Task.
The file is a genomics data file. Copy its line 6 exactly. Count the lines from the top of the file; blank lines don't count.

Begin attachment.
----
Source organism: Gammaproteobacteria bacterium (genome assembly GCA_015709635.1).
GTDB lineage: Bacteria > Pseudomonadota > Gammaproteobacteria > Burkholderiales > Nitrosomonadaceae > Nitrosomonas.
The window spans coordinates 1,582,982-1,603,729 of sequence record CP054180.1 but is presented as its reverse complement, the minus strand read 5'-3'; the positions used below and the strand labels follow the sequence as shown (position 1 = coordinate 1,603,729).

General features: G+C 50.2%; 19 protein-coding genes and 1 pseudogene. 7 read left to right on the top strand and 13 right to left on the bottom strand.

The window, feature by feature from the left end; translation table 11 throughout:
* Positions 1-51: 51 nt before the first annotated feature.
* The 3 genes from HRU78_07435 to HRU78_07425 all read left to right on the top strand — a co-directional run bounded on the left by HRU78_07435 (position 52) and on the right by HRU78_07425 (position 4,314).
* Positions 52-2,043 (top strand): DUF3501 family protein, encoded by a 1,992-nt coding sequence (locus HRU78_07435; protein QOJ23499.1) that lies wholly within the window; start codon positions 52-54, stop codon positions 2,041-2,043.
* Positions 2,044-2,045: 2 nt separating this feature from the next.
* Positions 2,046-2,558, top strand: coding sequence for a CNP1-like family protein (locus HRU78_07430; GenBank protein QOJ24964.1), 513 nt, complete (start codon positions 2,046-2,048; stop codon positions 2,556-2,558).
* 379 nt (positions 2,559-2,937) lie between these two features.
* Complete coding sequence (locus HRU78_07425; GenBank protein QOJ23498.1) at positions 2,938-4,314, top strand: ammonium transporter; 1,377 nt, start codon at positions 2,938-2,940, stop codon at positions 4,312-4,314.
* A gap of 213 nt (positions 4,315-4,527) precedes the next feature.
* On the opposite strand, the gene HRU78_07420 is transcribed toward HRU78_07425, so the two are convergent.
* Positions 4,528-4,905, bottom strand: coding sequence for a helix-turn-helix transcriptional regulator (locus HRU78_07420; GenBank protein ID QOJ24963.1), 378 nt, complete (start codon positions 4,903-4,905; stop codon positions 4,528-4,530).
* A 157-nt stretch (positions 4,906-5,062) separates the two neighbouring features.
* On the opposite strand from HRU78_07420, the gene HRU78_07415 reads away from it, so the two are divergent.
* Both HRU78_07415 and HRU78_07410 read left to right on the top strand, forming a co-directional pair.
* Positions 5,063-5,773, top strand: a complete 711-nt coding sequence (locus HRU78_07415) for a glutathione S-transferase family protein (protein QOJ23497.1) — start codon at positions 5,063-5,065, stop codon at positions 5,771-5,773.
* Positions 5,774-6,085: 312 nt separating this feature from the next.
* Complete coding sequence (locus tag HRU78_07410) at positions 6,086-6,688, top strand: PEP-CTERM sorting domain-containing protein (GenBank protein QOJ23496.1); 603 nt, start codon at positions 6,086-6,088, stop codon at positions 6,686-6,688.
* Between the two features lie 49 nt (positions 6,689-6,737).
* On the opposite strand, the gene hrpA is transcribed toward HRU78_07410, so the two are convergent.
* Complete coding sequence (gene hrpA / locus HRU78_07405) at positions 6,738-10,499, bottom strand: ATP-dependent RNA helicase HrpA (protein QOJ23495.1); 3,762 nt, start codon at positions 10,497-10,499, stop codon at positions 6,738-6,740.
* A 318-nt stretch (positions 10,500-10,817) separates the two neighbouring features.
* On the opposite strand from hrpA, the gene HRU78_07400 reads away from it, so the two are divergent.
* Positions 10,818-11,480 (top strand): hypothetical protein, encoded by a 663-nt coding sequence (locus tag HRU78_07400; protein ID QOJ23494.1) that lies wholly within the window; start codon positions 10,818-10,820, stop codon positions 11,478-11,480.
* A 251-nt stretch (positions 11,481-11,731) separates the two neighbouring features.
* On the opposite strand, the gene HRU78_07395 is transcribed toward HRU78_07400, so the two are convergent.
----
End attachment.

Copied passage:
* Positions 1-51: 51 nt before the first annotated feature.